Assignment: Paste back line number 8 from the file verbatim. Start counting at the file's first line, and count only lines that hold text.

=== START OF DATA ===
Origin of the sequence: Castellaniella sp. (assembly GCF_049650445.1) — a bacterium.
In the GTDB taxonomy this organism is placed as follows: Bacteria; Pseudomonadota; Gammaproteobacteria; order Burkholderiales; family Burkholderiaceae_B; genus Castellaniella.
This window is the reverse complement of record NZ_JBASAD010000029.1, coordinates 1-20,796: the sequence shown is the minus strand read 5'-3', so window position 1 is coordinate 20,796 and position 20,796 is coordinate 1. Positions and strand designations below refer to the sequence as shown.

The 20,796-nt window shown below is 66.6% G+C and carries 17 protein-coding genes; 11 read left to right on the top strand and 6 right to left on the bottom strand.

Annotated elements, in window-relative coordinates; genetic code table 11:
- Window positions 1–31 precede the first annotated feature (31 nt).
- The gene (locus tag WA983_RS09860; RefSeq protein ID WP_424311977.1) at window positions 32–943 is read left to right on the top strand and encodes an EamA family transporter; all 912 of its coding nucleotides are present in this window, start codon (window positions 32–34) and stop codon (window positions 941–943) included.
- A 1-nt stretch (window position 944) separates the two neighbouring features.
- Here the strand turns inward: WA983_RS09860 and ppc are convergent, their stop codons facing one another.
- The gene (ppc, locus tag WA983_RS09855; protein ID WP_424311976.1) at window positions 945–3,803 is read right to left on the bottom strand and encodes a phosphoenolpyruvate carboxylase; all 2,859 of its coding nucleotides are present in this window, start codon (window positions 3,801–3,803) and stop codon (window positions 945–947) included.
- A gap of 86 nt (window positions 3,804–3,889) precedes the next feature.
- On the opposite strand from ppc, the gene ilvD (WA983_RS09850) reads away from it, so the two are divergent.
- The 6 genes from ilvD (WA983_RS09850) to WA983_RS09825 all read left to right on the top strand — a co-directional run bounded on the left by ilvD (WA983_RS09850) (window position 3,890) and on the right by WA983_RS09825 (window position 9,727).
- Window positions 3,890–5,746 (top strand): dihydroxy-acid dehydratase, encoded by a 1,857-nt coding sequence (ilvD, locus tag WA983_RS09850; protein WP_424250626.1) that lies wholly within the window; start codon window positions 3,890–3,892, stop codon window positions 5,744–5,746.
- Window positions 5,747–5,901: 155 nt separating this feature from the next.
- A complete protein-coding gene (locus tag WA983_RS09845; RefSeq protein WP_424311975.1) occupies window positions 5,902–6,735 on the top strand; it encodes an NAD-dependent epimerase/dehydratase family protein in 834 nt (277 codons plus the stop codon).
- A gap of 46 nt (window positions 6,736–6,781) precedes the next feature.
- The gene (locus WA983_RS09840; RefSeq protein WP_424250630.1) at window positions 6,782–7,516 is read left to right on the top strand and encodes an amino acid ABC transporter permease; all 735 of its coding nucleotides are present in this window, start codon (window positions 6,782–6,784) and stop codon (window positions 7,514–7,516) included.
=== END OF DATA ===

- A 1-nt stretch (window position 944) separates the two neighbouring features.